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Re: APOD: Crescent Venus and Moon (2010 May 16)

Post by geckzilla » Sat May 05, 2012 1:41 pm

MikeyMike wrote:Incredibly cool looking, but unfortunately phony. I was suckered in by it myself, until a friend pointed out if you download it then zoom in close on Venus you can tell by the pixelated square around it that it's been pasted in. :(
It's not phony. It looks to me like Venus has been sharpened, but it does not look phony at all to me. You have to keep in mind that JPEG artifacts also produce square-like structures which become more apparent when one zooms in on them, as well. Think before you accuse.
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Re: APOD: Crescent Venus and Moon (2010 May 16)

Post by rstevenson » Sat May 05, 2012 2:54 pm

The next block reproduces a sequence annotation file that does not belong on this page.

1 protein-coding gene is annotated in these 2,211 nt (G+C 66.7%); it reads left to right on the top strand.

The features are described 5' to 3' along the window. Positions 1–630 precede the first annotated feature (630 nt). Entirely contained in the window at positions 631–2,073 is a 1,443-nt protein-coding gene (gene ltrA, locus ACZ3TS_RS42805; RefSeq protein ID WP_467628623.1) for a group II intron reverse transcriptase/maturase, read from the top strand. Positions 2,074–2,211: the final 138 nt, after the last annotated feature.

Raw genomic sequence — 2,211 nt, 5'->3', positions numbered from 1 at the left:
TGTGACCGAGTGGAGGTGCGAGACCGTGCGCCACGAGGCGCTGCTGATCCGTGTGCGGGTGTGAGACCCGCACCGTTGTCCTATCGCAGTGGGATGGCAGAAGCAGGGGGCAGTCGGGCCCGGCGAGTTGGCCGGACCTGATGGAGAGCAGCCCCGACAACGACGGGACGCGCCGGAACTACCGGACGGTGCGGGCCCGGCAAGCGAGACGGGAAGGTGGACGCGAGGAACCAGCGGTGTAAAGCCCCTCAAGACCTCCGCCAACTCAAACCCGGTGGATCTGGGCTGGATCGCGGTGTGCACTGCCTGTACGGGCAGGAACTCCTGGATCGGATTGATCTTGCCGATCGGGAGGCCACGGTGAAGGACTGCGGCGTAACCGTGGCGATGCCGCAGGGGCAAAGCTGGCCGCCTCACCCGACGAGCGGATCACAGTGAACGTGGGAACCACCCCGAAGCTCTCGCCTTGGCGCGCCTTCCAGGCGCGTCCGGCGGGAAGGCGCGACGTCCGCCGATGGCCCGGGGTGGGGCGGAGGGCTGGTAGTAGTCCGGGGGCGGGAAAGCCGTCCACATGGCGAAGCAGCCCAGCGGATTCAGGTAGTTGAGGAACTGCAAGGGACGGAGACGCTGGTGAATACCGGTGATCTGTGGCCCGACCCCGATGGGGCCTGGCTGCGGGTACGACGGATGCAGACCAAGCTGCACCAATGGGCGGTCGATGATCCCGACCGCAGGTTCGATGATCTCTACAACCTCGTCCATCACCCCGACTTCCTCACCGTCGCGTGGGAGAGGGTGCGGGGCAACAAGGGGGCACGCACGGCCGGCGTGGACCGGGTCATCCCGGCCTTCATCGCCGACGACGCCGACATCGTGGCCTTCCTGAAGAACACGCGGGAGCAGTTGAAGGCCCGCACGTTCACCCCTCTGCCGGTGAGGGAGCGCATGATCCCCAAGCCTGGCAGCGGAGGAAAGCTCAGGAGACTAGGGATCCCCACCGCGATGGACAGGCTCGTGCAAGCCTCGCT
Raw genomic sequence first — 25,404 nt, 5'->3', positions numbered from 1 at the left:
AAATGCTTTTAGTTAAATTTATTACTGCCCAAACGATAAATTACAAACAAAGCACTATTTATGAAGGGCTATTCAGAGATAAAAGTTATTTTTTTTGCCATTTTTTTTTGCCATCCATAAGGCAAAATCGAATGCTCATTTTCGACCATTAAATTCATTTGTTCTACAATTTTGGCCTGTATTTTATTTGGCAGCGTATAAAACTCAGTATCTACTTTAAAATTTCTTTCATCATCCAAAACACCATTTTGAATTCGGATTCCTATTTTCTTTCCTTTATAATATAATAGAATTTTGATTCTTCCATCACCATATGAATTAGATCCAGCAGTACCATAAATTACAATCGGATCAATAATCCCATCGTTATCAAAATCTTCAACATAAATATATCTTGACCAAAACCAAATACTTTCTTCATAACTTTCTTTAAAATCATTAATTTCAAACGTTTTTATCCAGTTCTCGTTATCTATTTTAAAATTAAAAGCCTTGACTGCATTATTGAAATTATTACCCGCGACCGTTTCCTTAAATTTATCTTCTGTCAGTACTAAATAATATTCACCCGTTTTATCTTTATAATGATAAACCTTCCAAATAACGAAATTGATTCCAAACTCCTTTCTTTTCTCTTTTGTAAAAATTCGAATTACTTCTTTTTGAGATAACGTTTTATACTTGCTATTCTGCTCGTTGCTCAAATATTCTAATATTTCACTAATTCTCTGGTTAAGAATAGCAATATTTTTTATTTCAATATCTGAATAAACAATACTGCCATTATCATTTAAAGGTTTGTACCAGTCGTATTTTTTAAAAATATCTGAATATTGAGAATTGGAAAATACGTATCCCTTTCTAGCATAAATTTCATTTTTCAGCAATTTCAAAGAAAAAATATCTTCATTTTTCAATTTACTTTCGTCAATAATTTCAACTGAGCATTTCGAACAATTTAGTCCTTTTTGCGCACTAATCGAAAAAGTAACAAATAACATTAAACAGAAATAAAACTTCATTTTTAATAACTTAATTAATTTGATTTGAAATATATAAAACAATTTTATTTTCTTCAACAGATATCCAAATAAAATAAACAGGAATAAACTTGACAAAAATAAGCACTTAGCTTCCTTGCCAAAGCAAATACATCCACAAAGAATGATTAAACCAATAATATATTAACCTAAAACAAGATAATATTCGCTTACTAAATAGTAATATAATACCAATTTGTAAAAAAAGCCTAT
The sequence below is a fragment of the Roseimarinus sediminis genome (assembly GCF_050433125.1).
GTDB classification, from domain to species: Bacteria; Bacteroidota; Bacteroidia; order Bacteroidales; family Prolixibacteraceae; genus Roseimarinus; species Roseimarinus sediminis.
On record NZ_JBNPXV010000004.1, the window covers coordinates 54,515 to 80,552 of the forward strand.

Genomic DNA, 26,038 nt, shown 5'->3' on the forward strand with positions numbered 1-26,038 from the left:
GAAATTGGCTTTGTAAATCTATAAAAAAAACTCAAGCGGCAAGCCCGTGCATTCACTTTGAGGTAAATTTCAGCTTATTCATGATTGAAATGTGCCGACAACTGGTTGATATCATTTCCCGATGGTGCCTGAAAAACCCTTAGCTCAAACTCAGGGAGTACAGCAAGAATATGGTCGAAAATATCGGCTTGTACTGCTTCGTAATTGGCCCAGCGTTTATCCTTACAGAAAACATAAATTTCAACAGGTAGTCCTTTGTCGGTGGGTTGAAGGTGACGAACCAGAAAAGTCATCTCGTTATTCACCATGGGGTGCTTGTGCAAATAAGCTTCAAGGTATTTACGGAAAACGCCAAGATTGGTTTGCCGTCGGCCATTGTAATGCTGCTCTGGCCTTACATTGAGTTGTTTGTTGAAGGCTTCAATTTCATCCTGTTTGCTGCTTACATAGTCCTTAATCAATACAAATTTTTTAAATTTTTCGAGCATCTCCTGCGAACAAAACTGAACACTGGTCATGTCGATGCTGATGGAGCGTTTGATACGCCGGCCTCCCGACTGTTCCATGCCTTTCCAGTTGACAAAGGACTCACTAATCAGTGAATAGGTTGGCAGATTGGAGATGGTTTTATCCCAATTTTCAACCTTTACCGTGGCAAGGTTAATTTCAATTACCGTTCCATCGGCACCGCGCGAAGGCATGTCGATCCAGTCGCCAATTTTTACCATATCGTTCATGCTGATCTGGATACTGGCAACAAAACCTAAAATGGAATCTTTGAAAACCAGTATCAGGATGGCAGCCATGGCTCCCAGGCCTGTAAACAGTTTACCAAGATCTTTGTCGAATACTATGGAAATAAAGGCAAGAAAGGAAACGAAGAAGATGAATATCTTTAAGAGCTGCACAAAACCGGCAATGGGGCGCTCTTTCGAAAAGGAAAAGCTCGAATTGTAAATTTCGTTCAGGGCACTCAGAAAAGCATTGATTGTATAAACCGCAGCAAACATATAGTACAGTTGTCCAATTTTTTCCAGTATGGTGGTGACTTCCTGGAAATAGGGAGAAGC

Not to mention the fact that there is no "pixelated square around" Venus. It's just pixels, pixels, all the way down.

Rob
Venus.jpg
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Re: APOD: Crescent Venus and Moon (2010 May 16)

Post by Ann » Sat May 05, 2012 5:52 pm

Of course the picture isn't phony. Why would it be? Anyone who's got even a small telescope knows that Venus shows phases, and that it has a crescent phase. We all know that the Moon shows phases. There is nothing abnormal whatsoever about the fact that the Moon and Venus can show a crescent phase at the same time. Of course the crescent of the Moon will look much larger from our vantage point than the crescent of Venus, since the Moon is so much closer to us. Obviously, too, the surface brightness of the crescent of Venus will be much higher than the surface brightness of the crescent of the Moon, for the smile reason that Venus is covered by a thick whitish atmosphere, while the surface of the Moon is almost as black as asphalt.

Thanks for showing us the true "pixellation" of this picture, Rob! :D

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Linking blinking stars

Post by neufer » Sun May 06, 2012 6:30 pm

http://astrobob.areavoices.com/?blog=78068 wrote: Venus butts up against the “linking star” tonight